Finance and Economics Discussion Series , Paper 2008-17

Journal Article
A survey of blockholders and corporate control

The author surveys the empirical literature on large-percentage shareholders in public corporations, focusing on four key issues: the prevalence of blockholders; the motivation for block ownership; the effect of blockholders on executive compensation, leverage, the incidence of takeovers, and a wide range of corporate decisions; and the effect of blockholders on firm value. A central finding of this study is that there is little reason for policymakers or small investors to fear large-percentage shareholders in general, especially when the blockholders are active in firm management.
Economic Policy Review , Volume 9 , Issue Apr , Pages 51-64

Working Paper
Large shareholders and market discipline in a regulated industry: a clinical study of Mellon Bank

An analysis of the 1987 change in control at Mellon, which was one of only a few banks with a large shareholder. It finds that the large shareholder did not monitor the firm extensively before it experienced performance difficulties, but was able to enforce a management change when problems arose without having to acquire a majority stake.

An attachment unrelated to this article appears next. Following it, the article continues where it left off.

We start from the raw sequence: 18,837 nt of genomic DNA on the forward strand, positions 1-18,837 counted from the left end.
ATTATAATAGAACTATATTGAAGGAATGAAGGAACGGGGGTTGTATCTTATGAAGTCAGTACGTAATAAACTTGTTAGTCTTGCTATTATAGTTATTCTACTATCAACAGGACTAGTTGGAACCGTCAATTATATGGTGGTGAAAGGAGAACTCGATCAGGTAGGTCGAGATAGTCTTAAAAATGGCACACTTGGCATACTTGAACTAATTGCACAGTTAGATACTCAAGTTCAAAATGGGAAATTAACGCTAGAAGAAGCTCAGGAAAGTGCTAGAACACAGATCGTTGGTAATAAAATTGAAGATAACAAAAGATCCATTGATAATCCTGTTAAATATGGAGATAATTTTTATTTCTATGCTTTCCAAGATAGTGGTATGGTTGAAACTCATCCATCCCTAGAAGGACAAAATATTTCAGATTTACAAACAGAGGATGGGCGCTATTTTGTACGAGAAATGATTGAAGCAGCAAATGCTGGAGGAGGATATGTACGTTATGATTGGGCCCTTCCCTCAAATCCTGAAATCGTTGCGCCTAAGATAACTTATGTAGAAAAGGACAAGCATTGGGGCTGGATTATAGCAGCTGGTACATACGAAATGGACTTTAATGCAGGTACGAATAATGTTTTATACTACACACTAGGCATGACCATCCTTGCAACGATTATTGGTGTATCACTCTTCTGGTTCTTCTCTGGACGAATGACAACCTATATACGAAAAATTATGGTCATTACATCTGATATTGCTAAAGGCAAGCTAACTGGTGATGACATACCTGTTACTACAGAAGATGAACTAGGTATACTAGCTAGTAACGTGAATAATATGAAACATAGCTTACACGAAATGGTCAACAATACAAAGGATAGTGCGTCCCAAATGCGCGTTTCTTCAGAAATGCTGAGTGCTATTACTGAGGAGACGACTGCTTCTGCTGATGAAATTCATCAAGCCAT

Working Papers (Old Series) , Paper 9803

Working Paper
Belief dispersion among household investors and stock trading volume

We study the effects of belief dispersion on stock trading volume. Unlike most of the existing work on the subject, our paper focuses on how household investors' disagreements on macroeconomic variables influence market-wide trading volume. We show that greater belief dispersion among household investors is associated with significantly higher trading volume, even after controlling for the disagreements among professional forecasters. Further, we find that the belief dispersion among household investors who are more likely to own stocks has more pronounced effects on trading volume, ...
Finance and Economics Discussion Series , Paper 2011-39

Working Paper
Information and voting power in the proxy process

We document shareholder support for wealth-decreasing changes in corporate governance in the form of antitakeover charter amendments. the enactment of these amendments is shown to be related to ownership structure. This gives rise to a sample selection bias that contaminates traditional event-study results and explains the discrepancy between our findings and those reported in previous studies. We also provide evidence that strategic behavior by managers plays a role in the adoption of these amendments.
Working Papers (Old Series) , Paper 9011

Periodic Essay
Japan's cross-shareholding legacy: the financial impact on banks

Japanese banks' financial results for the Fiscal Year Ending (FYE) March 2009 marked their worst performance in recent years. Although soaring loan loss charges contributed to the banks' weak performances, losses on equity securities were also a key driver. These losses have drawn renewed attention to the practice of Japanese banks owning stock in the companies to which they lend through so-called cross-shareholdings, and the market risk resulting from these holdings. This Asia Focus provides a brief background on the development of cross-shareholding. The report also examines some of the ...
Asia Focus , Issue Aug